One hour journey from Sants station Barcelona brought me to my destination. I disembarked the train and started to climb up the walking path. After 7 minutes this sight was there. One of the well-preserved Roman amphitheatres outside Italy. Welcome to Tarragona, formerly known as Tárraco, capital of the province Hispania Tarraconensis under the mighty Roman Empire.
This impressive Amphitheatre built in 2nd century was the venue for Gladiator fights and other events with estimated capacity of 14.000 spectators.
In front of the Amphitheatre is the access to Praetorium and Roman circus. The painting on the wall illustrates how gigantic this edifice was then. Built in the 1st century it has an elongated structure measuring 325 by 115 metres, its original capacity has been estimated at 30,000 spectators.
Can you spot the tower and the Cathedral from afar? The circus reached from where I took this picture up until where the Cathedral stands. That is the peak of the hill. During the Roman era there stood the Roman temple as the centre of the city.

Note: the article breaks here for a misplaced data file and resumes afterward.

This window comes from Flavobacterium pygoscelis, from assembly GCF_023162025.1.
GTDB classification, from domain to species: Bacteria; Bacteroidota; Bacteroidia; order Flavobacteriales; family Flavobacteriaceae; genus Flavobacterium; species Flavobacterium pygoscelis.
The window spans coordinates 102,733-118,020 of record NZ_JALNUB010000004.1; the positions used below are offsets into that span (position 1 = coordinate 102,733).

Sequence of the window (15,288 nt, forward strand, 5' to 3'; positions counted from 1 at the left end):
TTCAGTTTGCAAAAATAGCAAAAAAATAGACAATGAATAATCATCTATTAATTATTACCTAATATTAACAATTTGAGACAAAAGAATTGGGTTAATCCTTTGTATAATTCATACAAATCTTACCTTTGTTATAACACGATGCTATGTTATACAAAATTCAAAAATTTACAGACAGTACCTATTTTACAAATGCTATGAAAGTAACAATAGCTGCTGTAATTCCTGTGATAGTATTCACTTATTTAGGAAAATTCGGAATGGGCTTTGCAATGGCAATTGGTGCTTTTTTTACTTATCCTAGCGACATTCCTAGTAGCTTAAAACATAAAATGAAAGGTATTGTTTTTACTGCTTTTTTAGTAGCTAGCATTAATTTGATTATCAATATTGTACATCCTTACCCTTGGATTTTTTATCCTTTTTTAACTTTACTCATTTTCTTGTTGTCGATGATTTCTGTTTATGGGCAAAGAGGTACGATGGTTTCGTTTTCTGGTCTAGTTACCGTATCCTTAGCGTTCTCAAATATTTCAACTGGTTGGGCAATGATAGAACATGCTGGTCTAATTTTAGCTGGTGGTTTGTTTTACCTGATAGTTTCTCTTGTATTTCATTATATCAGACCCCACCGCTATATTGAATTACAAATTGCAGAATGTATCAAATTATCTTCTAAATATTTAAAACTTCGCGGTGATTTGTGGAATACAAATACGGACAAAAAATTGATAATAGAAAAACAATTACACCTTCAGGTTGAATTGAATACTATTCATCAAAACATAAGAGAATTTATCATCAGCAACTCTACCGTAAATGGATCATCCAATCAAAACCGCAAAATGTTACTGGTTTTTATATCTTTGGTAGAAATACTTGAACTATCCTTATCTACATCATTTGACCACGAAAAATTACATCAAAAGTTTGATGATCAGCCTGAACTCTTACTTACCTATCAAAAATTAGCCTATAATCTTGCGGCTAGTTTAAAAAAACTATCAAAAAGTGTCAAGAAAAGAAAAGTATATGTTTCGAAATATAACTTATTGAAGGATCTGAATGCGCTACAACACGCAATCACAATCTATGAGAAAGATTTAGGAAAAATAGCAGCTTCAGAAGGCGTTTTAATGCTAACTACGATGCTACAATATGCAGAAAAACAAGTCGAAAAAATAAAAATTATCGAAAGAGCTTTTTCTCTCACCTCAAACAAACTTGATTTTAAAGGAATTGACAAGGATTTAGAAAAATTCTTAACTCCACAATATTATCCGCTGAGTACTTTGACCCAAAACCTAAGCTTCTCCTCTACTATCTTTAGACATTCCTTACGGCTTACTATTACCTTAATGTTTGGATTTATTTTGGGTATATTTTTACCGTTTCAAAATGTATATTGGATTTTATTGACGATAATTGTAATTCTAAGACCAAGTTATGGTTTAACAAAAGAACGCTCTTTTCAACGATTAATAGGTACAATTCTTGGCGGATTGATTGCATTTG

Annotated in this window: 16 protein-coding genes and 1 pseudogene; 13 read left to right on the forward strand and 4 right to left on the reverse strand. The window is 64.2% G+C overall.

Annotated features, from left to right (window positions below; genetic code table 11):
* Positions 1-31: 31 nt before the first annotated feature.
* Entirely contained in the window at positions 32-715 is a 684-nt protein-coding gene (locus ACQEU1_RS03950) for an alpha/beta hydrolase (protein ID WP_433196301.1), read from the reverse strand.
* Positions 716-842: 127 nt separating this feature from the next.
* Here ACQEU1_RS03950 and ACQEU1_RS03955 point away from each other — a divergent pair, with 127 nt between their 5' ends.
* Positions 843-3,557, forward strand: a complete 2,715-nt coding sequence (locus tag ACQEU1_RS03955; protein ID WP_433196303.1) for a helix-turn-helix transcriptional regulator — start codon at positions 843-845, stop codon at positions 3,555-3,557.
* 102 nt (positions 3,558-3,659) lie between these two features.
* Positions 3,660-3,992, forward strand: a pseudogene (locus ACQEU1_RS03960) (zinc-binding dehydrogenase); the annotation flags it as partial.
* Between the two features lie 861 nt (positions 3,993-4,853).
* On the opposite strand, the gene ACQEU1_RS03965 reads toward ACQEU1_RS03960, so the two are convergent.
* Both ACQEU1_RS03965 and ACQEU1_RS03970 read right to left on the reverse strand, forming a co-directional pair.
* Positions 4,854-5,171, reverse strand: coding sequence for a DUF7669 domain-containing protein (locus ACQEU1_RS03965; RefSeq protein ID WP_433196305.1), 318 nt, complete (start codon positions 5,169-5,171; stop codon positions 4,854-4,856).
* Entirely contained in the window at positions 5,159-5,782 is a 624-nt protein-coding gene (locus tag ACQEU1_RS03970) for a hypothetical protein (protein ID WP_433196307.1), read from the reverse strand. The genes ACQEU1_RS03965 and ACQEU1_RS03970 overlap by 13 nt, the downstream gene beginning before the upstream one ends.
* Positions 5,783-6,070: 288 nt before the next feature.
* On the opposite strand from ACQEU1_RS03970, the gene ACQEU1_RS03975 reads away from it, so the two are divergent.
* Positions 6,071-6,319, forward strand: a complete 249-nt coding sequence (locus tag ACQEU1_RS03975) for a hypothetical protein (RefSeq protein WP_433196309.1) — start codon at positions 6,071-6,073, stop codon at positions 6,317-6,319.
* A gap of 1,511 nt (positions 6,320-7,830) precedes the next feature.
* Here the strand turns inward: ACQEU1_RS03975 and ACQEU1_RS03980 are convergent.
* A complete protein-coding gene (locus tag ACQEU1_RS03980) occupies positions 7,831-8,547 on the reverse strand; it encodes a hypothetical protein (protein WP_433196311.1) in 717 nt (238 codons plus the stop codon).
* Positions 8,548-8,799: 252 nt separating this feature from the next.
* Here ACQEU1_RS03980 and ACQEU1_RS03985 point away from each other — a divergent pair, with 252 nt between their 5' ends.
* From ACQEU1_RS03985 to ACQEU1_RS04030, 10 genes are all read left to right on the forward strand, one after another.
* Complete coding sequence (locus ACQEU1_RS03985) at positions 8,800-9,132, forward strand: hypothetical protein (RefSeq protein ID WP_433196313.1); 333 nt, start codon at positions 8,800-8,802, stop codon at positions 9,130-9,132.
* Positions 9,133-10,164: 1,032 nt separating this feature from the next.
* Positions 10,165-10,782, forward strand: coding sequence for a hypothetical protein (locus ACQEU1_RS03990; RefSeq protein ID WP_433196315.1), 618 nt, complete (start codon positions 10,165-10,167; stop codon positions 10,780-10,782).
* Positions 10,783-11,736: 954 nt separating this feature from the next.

The circus was the arena of horses and chariot races. Impressive labyrinths are silent witness of all that glory.
Husband caught me wondering how it must have been there. I had several thoughts and questions: Was it enough light for both people and horses? How did it smell? Were there women and children allowed in the labyrinth?
Some of the original structure remains hidden under old 19th-century buildings. Above this is the famous Plaça de la Font, downtown.
I bought a ticket for the Archeological Promenade. This passe-partout allows entrance in The Praetorium and the Circus, The Wall, The Amphitheatre and The Forum if I’m not mistaken. The promenade covers the highlights of Roman traces in the city. It has been acknowledged since 2000 by Unesco as World Heritage under the name of Archaelogical Ensemble of Tárraco.
This city wall was built in the 1st century, protecting Tárraco from the enemies. Originally the wall was 3,5 km long, now it remains 1,1 km. Long enough to give visitors good impression how it was.
Salve Caesar! This Augustus in Prima Porta on the city wall is a reproduction of the original in Vatican. The great Roman Imperator had stayed in Tarraco from 26 to 25 BC.
These cannons were used during The Peninsula War in the 19th century.
Exploring the Roman archeological route reveals how well-developed the city was. Flourishing in commerce and protecting the coastline made Tárraco special. There is an annual Roman festival with re-enactments, Roman food and many more. I wish one day I would be able to attend.